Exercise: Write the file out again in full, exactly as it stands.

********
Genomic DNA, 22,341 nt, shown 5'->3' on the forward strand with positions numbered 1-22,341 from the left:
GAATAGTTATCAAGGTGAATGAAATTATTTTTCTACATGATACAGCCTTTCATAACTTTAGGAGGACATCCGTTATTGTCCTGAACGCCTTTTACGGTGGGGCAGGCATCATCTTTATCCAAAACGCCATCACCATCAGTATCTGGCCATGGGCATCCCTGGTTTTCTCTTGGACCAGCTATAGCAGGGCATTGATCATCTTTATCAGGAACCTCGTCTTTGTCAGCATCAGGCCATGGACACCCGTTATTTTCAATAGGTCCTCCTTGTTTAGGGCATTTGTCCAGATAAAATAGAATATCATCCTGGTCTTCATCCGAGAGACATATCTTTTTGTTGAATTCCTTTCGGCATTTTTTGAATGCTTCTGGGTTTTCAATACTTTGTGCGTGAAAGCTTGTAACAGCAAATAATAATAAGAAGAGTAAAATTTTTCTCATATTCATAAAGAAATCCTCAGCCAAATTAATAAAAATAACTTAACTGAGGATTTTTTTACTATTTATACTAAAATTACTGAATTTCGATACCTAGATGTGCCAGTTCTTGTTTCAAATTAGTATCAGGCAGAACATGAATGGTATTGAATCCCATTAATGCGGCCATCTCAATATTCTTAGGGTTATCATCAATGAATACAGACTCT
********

Genomic DNA, 22,341 nt, shown 5'->3' on the forward strand with positions numbered 1-22,341 from the left:
GAATAGTTATCAAGGTGAATGAAATTATTTTTCTACATGATACAGCCTTTCATAACTTTAGGAGGACATCCGTTATTGTCCTGAACGCCTTTTACGGTGGGGCAGGCATCATCTTTATCCAAAACGCCATCACCATCAGTATCTGGCCATGGGCATCCCTGGTTTTCTCTTGGACCAGCTATAGCAGGGCATTGATCATCTTTATCAGGAACCTCGTCTTTGTCAGCATCAGGCCATGGACACCCGTTATTTTCAATAGGTCCTCCTTGTTTAGGGCATTTGTCCAGATAAAATAGAATATCATCCTGGTCTTCATCCGAGAGACATATCTTTTTGTTGAATTCCTTTCGGCATTTTTTGAATGCTTCTGGGTTTTCAATACTTTGTGCGTGAAAGCTTGTAACAGCAAATAATAATAAGAAGAGTAAAATTTTTCTCATATTCATAAAGAAATCCTCAGCCAAATTAATAAAAATAACTTAACTGAGGATTTTTTTACTATTTATACTAAAATTACTGAATTTCGATACCTAGATGTGCCAGTTCTTGTTTCAAATTAGTATCAGGCAGAACATGAATGGTATTGAATCCCATTAATGCGGCCATCTCAATATTCTTAGGGTTATCATCAATGAATACAGACTCT